Creating a clinical platform for carbon-13 studies using the sodium-23 and proton resonances

James T. Grist*, Esben S.S. Hansen, Juan D. Sánchez-Heredia, Mary A. McLean, Rasmus Tougaard, Frank Riemer, Rolf F. Schulte, Joshua D. Kaggie, Jan Henrik Ardenkjær-Larsen, Christoffer Laustsen, Ferdia A. Gallagher

*Corresponding author for this work

Research output: Contribution to journalJournal articleResearchpeer-review

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Purpose: Calibration of hyperpolarized 13C-MRI is limited by the low signal from endogenous carbon-containing molecules and consequently requires 13C-enriched external phantoms. This study investigated the feasibility of using either 23Na-MRI or 1H-MRI to calibrate the 13C excitation.
Methods: Commercial 13C-coils were used to estimate the transmit gain and center frequency for 13C and 23Na resonances. Simulations of the transmit B1 profile of a Helmholtz loop were performed. Noise correlation was measured for both nuclei. A retrospective analysis of human data assessing the use of the 1H resonance to predict [1-13C]pyruvate center frequency was also performed. In vivo experiments were undertaken in the lower limbs of 6 pigs following injection of hyperpolarized 13C-pyruvate.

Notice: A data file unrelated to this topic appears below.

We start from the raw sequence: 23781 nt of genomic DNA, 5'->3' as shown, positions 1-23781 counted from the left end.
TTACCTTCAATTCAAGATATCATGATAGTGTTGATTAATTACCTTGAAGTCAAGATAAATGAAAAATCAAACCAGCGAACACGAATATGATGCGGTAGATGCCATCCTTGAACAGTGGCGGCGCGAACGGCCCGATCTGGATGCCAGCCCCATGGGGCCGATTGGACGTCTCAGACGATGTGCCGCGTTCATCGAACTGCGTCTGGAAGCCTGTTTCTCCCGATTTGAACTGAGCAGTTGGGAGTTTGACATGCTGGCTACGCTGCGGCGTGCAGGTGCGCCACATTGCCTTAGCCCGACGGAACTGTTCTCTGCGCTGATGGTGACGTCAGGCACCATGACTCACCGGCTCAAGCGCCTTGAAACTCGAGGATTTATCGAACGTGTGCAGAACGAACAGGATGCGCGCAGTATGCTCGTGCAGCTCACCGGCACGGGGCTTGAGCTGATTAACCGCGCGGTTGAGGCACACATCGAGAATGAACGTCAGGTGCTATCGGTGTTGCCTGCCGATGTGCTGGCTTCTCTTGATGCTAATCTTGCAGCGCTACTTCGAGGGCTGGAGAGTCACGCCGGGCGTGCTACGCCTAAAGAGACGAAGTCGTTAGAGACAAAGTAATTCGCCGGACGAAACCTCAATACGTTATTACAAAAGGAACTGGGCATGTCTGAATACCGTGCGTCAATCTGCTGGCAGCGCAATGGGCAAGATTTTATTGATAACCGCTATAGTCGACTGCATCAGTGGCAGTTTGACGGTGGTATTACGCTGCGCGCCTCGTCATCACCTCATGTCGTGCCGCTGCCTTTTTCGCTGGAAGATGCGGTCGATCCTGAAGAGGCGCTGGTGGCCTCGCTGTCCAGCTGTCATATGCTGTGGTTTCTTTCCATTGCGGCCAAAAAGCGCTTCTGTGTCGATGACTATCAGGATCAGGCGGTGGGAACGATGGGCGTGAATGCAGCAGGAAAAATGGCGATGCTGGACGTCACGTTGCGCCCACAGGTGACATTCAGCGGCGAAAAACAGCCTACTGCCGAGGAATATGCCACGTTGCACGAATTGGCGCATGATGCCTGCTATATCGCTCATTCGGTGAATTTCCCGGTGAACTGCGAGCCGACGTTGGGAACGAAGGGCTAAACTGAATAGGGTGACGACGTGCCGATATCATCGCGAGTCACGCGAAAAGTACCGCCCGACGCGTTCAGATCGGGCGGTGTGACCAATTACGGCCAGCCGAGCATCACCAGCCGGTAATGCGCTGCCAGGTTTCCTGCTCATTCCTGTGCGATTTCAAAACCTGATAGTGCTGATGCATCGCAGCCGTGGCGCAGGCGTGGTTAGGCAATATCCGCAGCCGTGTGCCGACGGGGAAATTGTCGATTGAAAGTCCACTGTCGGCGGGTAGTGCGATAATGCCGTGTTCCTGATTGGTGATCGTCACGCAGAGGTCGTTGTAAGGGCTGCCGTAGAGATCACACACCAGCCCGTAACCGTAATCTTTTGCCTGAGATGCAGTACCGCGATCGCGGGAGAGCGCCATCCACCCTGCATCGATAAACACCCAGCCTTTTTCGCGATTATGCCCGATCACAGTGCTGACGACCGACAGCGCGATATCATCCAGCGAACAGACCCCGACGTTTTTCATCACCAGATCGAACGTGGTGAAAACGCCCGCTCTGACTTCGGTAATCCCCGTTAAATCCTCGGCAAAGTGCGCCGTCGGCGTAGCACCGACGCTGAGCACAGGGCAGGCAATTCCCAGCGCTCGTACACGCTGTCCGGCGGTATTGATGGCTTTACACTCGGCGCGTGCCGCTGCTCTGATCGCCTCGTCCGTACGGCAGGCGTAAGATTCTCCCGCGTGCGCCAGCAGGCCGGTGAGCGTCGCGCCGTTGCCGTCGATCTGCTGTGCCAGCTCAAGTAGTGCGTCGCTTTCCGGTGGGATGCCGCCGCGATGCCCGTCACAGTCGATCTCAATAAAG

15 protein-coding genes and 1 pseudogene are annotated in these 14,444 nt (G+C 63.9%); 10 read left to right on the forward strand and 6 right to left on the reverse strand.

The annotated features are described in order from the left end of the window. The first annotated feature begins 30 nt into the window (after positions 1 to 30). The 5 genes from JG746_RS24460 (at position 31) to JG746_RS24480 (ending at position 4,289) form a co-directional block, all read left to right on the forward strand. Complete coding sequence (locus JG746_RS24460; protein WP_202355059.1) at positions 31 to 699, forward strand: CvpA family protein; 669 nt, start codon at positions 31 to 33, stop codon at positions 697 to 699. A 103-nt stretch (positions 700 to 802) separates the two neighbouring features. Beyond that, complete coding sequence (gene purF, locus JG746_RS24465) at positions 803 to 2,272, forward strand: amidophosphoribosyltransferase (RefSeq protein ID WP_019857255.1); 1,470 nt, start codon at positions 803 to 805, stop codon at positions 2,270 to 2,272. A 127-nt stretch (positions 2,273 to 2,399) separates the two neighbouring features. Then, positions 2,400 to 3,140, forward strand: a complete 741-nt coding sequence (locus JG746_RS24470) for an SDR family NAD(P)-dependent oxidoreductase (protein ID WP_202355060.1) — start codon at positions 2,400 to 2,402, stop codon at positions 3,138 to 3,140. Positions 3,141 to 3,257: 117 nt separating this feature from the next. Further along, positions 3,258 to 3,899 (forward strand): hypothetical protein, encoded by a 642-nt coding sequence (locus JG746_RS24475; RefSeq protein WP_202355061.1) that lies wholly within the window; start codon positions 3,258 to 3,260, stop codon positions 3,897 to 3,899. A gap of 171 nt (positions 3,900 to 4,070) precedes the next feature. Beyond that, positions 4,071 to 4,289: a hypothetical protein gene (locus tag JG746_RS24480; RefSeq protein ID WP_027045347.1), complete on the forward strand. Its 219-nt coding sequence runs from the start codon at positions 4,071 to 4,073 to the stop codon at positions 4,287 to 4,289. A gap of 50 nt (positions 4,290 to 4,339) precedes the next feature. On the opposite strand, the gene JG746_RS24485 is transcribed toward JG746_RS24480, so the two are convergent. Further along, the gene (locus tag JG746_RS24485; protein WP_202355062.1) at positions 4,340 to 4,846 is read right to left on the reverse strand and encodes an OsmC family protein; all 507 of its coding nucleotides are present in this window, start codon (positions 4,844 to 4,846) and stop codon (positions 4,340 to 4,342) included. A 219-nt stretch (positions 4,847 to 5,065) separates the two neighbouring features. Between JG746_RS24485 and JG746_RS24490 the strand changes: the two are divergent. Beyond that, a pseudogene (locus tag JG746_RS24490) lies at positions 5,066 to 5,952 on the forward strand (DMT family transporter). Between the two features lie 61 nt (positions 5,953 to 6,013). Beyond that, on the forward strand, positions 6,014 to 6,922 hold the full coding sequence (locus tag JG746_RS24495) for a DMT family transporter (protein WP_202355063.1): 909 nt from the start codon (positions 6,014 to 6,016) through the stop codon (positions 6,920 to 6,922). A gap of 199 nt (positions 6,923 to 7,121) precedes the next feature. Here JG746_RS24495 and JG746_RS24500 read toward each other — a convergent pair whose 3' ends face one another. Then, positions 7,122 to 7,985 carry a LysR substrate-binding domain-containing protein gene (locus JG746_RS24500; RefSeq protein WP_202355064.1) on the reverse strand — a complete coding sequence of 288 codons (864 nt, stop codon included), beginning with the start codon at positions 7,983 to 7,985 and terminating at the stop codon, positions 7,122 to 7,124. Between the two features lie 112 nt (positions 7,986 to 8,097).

Results: The difference in center frequencies and transmit gain between tissue 23Na and [1-13C]pyruvate was reproducible, with a mean scale factor of 1.05179 ± 0.00001 and 10.4 ± 0.2 dB, respectively. Utilizing the 1H water peak, it was possible to retrospectively predict the 13C-pyruvate center frequency with a standard deviation of only 11 Hz sufficient for spectral–spatial excitation-based studies.
Conclusion: We demonstrate the feasibility of using the 23Na and 1H resonances to calibrate the 13C transmit B1 using commercially available 13C-coils. The method provides a simple approach for in vivo calibration and could improve clinical workflow.
Original languageEnglish
JournalMagnetic Resonance in Medicine
Issue number4
Pages (from-to)1817-1827
Publication statusPublished - 2020


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